Thursday, August 9, 2007

Seed in multiple directions, see which pans out, and then dive into that stream

I finished reading a book entitled It's Alive: The Coming Convergence of Information, Biology, and Business. [For Kurzweil geeks out there....C4, Vince he gives a positive review on back cover]...
I can't go through all of their recommendations. But some of the more important ones:--"A key principle of general evolution is that the bottom-up interactions of agents create adaptive systems." (p.101). Seekers in William Easterly's terms. (versus top-down planners).
The problem generally with planners/top-down approach is that it assumes the myth of the given, a single world easily recognizable for everyone involved. Adaptive enterprise/complexity science is chaotic, I wanted to say postmodern in the (good) sense of enaction (a la Maturana and Varela).
If you study how a bird sees its environment it does not see the same environment you and I see when we look in the same general say field or forest. A bird literally does not see that with which it does not interact with--a literal world-space. Which is why the Gaia proponents (especially as cited for public policy, say on environmental-economic issues) have a serious flaw: no other animal, other than some humans, sees this Nature/Gaia. It is not a flat neutral space on which all the other animals, creatures, planets, etc. are acted upon and then must respond.
Rather what is Nature is in part a co-creation of these agents. And onion-like layers of Nature at that.
Similar with the gov't/business model of adaptive enterprise. You do not plan for a single identity/solution that you then try to enforce on a neutral background (commerce or politics) that is the same for all. Rather you create the organization such that its primary code is ability to adapt and ride the chaos, thereby seeding its own worldspace. Works as a feedback mechanism, with the envio and agents responding to each other, helping creating each other.
This is why I prefer say with climate change work on resiliency. Then you cut through the miasma of the politics and debate on human/non-human. agnostics, deniers, true believers, apocalyptic believers, etc. Whatever happens the system, the network itself is ready to respond. Rather than trying to predict what the future will be, then massively shifting the entire human resource base to try to be ready for a change we're not even entirely sure will come in the first place and we are not sure that even if we were to undertake this massive change (i.e. massive economic regulation) it would not change the environment so that a new set of problems would emerge which we would still be unprepared to deal with.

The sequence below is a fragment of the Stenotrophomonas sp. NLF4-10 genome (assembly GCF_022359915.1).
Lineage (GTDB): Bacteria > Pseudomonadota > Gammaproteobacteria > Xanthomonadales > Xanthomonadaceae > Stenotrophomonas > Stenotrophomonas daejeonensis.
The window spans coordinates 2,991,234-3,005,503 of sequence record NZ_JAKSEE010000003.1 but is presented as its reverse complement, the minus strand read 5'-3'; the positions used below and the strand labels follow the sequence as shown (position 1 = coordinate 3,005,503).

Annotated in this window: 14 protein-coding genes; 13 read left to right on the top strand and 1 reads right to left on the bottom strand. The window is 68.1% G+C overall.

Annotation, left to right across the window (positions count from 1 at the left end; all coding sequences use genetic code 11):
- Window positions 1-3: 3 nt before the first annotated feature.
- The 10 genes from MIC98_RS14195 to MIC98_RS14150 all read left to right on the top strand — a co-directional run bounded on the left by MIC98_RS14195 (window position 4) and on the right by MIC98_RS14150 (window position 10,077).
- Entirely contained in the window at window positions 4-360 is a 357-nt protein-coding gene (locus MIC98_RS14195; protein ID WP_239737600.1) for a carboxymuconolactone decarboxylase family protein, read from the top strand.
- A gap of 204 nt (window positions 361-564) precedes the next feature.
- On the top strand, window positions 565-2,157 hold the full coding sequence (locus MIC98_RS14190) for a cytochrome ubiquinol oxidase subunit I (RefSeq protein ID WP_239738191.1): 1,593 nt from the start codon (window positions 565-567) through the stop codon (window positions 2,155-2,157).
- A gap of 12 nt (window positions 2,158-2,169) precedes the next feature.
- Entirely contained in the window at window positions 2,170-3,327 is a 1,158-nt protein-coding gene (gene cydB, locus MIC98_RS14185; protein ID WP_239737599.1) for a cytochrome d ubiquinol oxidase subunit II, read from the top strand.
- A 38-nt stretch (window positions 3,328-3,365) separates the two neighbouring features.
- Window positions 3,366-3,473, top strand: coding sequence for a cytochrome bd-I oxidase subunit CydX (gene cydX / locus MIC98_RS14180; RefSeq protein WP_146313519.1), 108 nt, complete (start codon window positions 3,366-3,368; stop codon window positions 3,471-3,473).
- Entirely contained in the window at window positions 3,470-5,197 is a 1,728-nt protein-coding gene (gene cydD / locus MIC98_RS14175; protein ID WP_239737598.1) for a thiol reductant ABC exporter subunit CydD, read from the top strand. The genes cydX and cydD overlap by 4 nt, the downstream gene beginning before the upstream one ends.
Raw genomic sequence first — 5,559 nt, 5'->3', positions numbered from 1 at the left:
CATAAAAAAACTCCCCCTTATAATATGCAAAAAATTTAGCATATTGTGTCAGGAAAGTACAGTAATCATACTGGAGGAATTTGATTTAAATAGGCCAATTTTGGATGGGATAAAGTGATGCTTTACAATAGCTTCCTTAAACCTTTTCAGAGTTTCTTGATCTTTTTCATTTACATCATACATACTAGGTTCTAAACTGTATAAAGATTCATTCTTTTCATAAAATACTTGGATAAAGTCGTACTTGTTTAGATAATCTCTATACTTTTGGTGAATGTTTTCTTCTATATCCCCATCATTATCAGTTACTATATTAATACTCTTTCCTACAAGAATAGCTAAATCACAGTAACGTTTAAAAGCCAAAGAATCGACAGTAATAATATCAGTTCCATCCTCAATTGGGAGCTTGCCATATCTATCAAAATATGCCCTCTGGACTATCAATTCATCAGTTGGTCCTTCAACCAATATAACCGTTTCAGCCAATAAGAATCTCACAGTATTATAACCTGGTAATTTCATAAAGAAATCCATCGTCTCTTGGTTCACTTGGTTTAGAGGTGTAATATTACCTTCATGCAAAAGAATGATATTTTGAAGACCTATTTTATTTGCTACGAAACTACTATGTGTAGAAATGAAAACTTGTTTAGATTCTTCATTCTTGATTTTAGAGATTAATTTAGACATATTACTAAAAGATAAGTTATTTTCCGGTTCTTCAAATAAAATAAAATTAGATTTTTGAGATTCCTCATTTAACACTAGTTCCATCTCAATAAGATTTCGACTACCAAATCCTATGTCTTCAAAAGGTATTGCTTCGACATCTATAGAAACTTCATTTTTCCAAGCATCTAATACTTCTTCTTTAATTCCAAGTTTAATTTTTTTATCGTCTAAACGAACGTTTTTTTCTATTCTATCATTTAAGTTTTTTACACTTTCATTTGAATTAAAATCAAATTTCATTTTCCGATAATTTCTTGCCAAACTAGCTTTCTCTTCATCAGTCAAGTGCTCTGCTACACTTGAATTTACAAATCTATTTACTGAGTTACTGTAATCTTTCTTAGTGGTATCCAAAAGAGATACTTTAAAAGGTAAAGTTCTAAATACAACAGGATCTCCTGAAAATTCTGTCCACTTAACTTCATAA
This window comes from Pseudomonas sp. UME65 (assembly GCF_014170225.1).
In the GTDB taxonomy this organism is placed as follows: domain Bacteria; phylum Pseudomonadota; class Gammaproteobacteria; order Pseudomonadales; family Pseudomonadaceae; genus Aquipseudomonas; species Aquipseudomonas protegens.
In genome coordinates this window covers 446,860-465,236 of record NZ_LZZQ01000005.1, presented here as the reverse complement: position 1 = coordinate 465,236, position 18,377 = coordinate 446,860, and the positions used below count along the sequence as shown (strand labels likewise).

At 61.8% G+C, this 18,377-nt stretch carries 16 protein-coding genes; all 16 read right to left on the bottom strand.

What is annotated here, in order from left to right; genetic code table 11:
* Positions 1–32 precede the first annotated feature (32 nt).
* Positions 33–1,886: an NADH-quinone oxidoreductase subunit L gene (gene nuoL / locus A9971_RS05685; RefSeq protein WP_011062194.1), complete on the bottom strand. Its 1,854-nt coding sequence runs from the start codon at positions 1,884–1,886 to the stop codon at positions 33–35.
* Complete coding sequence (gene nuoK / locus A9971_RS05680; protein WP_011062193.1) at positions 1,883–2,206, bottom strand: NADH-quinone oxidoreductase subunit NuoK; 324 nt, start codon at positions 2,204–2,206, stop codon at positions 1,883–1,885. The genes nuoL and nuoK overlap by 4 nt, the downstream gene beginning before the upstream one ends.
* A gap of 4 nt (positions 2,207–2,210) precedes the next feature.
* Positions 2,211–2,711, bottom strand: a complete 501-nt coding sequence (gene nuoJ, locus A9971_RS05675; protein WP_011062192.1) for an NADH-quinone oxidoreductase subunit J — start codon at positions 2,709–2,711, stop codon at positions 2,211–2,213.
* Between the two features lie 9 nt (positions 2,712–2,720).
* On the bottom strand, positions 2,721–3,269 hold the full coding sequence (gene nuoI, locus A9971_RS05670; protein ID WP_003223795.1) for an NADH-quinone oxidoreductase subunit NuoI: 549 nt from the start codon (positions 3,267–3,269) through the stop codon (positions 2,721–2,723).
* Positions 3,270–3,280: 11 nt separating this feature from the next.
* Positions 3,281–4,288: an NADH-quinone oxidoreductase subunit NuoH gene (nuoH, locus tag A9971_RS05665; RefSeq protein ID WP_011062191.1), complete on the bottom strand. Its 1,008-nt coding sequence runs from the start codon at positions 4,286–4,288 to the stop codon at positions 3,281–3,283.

Riding the chaos. This is the key. Requires a great deal of technology to sense and respond in real-time. Seed in multiple directions, see which pans out, and then dive into that stream. Then re-seed multiply from within that stream, see which works, and respond.
It also requires managers (politicians?) to no longer be those who hold special information guardedly at the top (as in a command control economy/politics/military), having to wait from orders from even higher up, or having your intelligent employees nannied into a state of waiting for permission to prosper. The real job of the manager (pol?) will be to recognize talent (sense and respond) and get them in the right places AQAP (as quickly as possible).
Agent-based, bottom-up, open-source networks. Not for example, as with the warantless wiretapping these huge dragnets of planned obsolescence where eventually everybody (and therefore nobody in particular) ends up on some list. As an example, Lawrence Wright, author of The Looming Tower, his daughter ended up a surveillance list (as I think maybe he did) during his research for the book.
I know others will disagree with this, but I think we could start with smart government as a means of working together across political divides, then still have our discussions about the actual size (some always favoring less, others more) from that place. tags technorati : tags technorati : tags technorati : tags technorati : posted by CJ Smith @ 12:28 PM 0 comments Indistinct Union: Christianity, Integral Philosophy, and Politics

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